Back then, I didn't understand when the staff at the hospital said, "Parkinson's makes everything worse." I didn't understand that his dementia may have been caused by the many different medications he was taking. I didn't understand why he seemed to have lost his sense of humor. Why he no longer made witty, sarcastic quips. Why he no longer laughed like he used to.
I didn't understand why it was painful for him to put his arms behind his back to put on a jacket or raise his arms above his head to take a tee shirt off. I didn't understand why he would just sit and stare off into space when he used to love to play golf or read books or go to shows and plays. I didn't understand why his nose would run or why he'd sometimes drool on himself and not seem to even realize it. I didn't understand how he could fall just by turning around in the kitchen. I DO NOW.
Back then, I didn't understand a lot of things because I didn't know much about Parkinson's. I only knew that people with Parkinson's had shaky hands. That was it. I knew nothing about the rigidity, slowness, cognitive problems, facial masking or balance issues. I was totally clueless.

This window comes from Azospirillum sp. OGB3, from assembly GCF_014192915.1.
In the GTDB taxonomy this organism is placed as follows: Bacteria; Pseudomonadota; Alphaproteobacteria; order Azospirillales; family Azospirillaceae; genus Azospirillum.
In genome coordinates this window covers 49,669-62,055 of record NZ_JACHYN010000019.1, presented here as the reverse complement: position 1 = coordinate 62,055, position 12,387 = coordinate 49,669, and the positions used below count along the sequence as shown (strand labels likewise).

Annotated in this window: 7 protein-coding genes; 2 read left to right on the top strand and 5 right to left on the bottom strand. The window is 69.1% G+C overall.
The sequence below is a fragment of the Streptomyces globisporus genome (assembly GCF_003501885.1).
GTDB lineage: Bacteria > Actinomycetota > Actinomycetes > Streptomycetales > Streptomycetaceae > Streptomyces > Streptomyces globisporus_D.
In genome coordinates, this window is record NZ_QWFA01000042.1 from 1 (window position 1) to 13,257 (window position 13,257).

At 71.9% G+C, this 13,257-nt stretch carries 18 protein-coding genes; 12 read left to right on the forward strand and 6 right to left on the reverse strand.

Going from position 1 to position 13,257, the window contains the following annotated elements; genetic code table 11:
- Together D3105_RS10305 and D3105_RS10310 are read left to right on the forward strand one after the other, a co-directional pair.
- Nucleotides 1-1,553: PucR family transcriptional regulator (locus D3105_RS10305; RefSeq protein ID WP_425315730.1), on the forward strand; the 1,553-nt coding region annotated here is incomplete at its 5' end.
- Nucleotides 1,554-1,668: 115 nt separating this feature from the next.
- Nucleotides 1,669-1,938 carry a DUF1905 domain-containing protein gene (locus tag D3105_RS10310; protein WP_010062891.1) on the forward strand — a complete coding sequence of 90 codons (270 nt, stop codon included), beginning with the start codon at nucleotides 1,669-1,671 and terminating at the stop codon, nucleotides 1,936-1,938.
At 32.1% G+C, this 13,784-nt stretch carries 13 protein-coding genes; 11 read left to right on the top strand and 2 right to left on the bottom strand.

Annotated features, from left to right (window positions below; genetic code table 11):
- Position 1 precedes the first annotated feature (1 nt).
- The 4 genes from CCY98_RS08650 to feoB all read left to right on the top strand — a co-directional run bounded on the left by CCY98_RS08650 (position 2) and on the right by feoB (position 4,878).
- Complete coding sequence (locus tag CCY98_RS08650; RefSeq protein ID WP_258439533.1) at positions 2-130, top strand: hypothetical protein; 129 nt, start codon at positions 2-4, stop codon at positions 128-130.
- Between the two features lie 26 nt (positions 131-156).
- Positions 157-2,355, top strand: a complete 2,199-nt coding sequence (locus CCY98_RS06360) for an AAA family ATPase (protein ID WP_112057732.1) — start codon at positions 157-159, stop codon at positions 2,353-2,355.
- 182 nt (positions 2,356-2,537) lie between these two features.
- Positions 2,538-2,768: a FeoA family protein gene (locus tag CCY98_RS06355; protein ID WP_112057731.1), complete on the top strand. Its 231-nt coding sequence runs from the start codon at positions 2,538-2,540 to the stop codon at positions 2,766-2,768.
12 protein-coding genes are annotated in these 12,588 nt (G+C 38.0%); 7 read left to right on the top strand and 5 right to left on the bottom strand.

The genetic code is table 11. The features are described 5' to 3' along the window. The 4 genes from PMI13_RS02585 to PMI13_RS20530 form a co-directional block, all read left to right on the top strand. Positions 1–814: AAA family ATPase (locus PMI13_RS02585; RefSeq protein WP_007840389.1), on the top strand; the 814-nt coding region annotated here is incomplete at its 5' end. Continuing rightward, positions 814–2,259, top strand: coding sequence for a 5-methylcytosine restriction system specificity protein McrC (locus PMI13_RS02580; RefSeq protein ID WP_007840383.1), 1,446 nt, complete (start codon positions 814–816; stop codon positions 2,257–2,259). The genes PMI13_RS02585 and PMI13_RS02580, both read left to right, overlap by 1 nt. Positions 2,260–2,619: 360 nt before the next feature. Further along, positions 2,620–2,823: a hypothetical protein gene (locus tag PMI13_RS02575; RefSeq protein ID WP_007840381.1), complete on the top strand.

Heck, I didn't even realize, way back then, that I already had Parkinson's disease myself, for at least 5 years. I remember asking my Father's neurologist, if maybe my problem with my right hand was Parkinson's and his reply, "Don't waste my time, your problem is orthopedic not neurological." He was totally wrong and it makes me wonder, just how much about Parkinson's HE knew?
The point of this story is knowledge is power. As a Parkie or their care-partners, you need to learn about this disease. You need to know that Parkinson's will even make getting over a cold take longer. You need to know that the medications we take can have serious side effects and that other medications can interact with them as well. You need to keep learning and fighting and laughing and forcing yourself to keep moving and interacting with others. If you don't, then Parkinson's will win.
I miss both my parents every day, and I have photos of them on my walls. When I look at their smiling faces, I remember the good times. I will not give up, I will not give in, I will not hide in the dark. If I can still do it after having this damn disease for more than 15 years, you can to.
|YumaBev's Mom and Dad|
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